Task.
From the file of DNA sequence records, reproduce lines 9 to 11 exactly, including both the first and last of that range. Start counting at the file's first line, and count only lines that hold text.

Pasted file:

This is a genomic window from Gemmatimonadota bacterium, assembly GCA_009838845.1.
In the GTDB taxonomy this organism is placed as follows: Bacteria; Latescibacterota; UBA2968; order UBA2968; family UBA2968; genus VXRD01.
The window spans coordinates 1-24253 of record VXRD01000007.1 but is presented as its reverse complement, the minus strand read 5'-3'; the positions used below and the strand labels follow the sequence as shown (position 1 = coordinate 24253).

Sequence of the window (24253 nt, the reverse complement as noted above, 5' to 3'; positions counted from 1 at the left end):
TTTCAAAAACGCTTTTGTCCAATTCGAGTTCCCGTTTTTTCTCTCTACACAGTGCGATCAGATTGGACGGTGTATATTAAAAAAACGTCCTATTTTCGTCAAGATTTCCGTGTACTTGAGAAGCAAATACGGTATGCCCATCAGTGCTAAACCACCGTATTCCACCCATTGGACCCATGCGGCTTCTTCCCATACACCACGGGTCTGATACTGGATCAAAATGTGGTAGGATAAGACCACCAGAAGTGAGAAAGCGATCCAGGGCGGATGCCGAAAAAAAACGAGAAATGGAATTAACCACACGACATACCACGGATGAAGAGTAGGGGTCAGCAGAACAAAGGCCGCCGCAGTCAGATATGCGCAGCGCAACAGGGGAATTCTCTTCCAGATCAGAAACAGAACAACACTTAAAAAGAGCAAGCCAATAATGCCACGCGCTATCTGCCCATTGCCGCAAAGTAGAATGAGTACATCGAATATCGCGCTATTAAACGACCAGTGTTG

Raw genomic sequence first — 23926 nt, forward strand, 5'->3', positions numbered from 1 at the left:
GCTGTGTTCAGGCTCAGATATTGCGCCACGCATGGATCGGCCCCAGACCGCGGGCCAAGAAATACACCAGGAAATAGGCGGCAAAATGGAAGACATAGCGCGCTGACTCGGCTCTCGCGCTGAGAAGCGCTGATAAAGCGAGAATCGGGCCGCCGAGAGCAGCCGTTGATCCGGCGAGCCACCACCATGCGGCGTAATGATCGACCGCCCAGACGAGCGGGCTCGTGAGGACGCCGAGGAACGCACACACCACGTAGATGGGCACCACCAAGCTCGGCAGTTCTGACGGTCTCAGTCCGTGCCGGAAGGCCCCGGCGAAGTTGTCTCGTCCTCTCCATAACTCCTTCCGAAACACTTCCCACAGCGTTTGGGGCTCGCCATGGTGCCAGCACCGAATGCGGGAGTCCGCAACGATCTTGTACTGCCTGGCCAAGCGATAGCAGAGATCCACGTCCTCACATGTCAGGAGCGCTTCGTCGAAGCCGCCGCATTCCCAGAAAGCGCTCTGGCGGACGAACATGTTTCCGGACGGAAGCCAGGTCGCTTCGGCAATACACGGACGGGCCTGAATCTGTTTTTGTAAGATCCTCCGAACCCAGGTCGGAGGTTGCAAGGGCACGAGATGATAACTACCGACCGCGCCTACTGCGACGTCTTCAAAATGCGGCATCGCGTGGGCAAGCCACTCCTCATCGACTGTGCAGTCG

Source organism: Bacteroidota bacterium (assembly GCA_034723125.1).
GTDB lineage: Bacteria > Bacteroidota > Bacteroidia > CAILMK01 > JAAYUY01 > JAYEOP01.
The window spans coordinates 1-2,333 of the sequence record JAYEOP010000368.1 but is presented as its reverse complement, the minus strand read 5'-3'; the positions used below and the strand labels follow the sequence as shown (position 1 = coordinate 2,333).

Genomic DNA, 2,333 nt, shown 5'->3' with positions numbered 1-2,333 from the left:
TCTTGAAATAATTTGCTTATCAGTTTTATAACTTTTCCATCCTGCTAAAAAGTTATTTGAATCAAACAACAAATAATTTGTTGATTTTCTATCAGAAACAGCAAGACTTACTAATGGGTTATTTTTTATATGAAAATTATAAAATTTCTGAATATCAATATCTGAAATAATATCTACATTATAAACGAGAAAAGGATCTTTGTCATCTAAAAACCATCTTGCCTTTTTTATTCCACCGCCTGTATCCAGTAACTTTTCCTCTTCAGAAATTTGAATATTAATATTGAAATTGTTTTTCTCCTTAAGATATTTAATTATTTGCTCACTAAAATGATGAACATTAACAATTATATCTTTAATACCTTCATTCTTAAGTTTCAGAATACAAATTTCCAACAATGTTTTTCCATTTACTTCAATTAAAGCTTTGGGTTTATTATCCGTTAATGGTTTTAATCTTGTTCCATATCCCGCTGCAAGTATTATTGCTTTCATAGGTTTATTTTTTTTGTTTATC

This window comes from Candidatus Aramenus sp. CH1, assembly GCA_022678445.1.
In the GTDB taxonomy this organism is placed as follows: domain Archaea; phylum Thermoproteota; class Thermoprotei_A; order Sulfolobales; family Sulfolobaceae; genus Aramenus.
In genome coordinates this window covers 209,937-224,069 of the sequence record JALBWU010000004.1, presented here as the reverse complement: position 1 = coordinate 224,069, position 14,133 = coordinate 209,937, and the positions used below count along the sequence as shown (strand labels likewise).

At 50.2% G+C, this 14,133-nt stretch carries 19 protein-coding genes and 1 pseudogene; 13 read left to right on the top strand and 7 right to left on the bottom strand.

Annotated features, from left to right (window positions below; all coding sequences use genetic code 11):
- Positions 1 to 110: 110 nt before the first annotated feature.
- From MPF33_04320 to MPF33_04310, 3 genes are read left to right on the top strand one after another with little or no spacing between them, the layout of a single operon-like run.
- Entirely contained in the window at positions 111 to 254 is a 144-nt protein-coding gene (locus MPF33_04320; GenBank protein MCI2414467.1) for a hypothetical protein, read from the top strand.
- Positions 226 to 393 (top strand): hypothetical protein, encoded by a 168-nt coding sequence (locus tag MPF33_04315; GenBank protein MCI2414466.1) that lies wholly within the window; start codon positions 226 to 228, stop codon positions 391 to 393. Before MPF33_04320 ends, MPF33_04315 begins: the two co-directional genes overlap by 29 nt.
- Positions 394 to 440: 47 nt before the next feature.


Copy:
GTDB lineage: Bacteria > Bacteroidota > Bacteroidia > CAILMK01 > JAAYUY01 > JAYEOP01.
The window spans coordinates 1-2,333 of the sequence record JAYEOP010000368.1 but is presented as its reverse complement, the minus strand read 5'-3'; the positions used below and the strand labels follow the sequence as shown (position 1 = coordinate 2,333).

Genomic DNA, 2,333 nt, shown 5'->3' with positions numbered 1-2,333 from the left: